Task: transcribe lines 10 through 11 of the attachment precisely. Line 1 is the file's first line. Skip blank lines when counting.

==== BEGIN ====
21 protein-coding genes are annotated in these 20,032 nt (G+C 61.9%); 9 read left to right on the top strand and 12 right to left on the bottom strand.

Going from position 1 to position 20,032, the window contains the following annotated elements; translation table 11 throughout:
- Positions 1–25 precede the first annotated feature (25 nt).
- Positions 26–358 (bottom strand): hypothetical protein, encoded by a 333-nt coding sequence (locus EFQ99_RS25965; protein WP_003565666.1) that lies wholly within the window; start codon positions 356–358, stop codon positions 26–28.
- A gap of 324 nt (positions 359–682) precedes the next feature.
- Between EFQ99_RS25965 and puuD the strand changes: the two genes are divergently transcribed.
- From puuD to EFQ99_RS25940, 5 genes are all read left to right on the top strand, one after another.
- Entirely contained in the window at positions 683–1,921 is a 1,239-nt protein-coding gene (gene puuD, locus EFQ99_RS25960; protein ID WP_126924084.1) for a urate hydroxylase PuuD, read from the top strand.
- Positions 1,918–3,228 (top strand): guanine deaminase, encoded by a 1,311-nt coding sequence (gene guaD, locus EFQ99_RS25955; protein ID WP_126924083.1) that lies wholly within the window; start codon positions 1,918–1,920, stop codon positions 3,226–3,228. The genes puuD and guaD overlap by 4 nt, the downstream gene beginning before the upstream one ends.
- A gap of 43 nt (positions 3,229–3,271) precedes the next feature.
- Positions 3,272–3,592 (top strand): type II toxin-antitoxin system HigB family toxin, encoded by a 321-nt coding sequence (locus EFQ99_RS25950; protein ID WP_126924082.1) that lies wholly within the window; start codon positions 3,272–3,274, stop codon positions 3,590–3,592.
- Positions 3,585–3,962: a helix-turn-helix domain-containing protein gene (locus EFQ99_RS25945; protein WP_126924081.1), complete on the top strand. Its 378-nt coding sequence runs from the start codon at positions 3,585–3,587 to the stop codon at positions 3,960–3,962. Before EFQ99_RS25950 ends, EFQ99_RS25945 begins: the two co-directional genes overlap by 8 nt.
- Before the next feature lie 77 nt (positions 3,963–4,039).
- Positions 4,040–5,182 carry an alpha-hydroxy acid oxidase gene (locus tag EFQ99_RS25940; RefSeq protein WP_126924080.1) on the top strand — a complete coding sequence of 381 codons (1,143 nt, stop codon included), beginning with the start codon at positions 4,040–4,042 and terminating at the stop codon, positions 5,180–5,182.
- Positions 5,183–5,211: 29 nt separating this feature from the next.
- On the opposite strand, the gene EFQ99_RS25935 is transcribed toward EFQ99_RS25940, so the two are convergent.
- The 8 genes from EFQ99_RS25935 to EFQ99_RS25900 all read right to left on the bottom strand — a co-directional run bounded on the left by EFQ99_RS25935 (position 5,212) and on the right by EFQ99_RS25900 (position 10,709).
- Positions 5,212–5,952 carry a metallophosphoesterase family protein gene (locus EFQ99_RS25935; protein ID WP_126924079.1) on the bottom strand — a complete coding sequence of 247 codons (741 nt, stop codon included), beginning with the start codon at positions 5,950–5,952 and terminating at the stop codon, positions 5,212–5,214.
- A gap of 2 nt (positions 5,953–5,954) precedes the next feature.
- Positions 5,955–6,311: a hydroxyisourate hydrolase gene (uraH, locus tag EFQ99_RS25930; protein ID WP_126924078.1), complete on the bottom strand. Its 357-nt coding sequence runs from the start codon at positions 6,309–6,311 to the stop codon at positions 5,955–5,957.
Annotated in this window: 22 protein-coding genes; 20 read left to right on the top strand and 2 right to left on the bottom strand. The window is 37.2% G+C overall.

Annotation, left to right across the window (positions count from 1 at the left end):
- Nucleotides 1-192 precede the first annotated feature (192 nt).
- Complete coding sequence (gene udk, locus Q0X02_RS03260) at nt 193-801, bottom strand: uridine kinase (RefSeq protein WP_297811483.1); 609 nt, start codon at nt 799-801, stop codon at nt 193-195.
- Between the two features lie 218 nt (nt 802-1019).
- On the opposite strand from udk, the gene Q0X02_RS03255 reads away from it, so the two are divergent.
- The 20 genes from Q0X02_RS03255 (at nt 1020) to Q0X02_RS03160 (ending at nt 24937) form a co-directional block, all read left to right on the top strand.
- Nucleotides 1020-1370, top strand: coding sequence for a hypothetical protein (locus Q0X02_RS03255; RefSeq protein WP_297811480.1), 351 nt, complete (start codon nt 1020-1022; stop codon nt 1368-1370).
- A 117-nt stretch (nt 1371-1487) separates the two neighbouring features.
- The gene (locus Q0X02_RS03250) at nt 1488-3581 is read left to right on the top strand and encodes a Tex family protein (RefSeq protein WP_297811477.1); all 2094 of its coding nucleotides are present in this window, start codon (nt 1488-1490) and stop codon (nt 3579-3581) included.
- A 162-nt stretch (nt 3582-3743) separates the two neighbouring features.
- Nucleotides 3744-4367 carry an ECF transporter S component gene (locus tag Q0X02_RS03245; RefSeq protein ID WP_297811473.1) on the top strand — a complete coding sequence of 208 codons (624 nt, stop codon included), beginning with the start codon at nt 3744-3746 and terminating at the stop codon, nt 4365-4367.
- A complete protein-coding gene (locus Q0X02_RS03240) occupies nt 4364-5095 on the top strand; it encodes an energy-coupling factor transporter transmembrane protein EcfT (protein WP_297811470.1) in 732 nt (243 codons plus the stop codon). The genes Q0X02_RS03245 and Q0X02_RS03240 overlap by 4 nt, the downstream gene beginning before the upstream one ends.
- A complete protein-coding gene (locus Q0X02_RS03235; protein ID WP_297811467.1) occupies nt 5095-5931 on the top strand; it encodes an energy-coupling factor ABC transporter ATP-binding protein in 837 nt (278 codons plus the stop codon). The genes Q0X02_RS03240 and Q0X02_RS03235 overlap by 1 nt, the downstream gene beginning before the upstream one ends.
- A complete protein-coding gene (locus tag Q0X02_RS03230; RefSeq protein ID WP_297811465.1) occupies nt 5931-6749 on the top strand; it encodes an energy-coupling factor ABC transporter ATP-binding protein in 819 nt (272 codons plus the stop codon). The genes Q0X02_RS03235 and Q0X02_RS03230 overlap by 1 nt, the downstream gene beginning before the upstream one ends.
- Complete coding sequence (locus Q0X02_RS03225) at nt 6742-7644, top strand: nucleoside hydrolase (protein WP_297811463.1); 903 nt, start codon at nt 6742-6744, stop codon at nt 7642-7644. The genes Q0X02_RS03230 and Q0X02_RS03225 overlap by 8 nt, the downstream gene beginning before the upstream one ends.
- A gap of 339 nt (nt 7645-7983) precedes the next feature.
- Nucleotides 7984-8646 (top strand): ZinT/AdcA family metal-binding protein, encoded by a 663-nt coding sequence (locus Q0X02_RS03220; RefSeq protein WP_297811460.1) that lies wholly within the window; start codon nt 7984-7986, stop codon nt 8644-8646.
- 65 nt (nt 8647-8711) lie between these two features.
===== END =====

- A gap of 43 nt (positions 3,229–3,271) precedes the next feature.
- Positions 3,272–3,592 (top strand): type II toxin-antitoxin system HigB family toxin, encoded by a 321-nt coding sequence (locus EFQ99_RS25950; protein ID WP_126924082.1) that lies wholly within the window; start codon positions 3,272–3,274, stop codon positions 3,590–3,592.